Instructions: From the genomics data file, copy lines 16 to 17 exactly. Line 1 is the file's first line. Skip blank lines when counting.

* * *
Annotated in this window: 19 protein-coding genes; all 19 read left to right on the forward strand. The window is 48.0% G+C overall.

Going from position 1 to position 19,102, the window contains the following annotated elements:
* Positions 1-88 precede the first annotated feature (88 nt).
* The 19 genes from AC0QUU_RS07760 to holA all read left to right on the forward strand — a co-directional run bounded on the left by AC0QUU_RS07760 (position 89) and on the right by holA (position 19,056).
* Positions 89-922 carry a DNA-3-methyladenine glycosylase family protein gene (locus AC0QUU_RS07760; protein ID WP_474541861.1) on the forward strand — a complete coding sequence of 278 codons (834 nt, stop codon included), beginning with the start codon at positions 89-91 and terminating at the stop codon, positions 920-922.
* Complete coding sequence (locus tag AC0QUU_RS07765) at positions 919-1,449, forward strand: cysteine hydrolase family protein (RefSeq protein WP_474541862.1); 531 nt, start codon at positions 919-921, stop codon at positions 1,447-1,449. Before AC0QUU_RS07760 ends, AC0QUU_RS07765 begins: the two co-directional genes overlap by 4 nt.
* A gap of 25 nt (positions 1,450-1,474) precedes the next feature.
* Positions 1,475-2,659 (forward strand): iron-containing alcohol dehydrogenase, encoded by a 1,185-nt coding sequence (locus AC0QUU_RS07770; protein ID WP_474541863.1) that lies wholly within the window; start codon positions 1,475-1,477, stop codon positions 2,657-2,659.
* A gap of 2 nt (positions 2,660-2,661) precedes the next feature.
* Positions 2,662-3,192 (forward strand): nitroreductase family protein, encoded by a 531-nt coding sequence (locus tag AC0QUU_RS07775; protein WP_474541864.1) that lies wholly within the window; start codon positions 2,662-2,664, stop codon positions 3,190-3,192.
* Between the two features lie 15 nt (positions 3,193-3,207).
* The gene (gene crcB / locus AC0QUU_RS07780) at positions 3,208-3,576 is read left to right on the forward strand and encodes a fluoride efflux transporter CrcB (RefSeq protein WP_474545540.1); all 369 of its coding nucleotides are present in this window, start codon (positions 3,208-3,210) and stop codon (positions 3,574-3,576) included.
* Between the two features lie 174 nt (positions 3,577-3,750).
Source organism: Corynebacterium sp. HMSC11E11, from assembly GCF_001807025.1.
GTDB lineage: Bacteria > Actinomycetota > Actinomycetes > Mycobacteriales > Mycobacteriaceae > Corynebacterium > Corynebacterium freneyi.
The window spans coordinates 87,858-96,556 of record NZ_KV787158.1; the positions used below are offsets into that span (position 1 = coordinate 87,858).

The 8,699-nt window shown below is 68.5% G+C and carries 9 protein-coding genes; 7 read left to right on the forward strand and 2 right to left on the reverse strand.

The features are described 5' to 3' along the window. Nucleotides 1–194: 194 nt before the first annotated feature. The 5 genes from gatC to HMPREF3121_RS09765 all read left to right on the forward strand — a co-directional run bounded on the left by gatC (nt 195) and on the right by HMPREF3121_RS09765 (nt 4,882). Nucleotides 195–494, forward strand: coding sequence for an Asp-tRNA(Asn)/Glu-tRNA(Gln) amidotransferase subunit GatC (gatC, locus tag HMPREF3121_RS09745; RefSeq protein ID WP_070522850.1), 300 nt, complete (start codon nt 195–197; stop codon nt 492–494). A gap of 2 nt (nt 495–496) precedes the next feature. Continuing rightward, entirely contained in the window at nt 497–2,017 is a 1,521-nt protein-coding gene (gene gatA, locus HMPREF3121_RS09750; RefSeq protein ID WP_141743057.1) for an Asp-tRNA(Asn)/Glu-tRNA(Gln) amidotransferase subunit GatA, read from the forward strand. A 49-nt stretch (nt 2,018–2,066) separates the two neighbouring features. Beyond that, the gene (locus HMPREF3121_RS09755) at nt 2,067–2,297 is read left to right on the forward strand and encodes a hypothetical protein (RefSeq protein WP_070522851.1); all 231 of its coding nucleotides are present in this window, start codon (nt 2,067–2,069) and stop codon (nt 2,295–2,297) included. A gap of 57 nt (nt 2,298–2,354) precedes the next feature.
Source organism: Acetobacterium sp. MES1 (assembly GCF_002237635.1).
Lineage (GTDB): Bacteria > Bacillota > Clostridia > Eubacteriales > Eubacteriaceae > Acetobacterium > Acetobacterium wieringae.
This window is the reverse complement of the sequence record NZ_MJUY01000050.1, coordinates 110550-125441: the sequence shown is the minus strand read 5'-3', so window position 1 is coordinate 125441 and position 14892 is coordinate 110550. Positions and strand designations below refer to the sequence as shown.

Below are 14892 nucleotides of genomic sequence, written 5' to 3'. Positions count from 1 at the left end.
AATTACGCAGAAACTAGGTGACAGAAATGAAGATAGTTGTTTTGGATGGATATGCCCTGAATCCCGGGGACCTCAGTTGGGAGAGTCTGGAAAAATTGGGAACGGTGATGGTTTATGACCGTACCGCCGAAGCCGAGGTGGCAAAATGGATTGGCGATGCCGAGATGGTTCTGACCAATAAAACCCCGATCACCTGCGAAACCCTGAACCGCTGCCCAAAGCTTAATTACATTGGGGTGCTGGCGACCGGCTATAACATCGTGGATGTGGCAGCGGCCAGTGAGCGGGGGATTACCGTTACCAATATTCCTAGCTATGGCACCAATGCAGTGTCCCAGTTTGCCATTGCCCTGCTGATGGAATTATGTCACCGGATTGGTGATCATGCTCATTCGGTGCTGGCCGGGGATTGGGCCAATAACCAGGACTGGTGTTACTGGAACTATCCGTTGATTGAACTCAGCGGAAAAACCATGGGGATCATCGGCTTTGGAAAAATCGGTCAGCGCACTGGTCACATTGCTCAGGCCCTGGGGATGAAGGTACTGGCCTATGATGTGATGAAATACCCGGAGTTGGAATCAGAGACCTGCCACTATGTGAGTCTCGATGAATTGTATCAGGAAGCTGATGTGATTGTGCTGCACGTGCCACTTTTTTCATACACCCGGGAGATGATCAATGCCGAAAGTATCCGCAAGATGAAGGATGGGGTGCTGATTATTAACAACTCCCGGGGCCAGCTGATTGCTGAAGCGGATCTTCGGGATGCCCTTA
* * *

The window spans coordinates 87,858-96,556 of record NZ_KV787158.1; the positions used below are offsets into that span (position 1 = coordinate 87,858).

The 8,699-nt window shown below is 68.5% G+C and carries 9 protein-coding genes; 7 read left to right on the forward strand and 2 right to left on the reverse strand.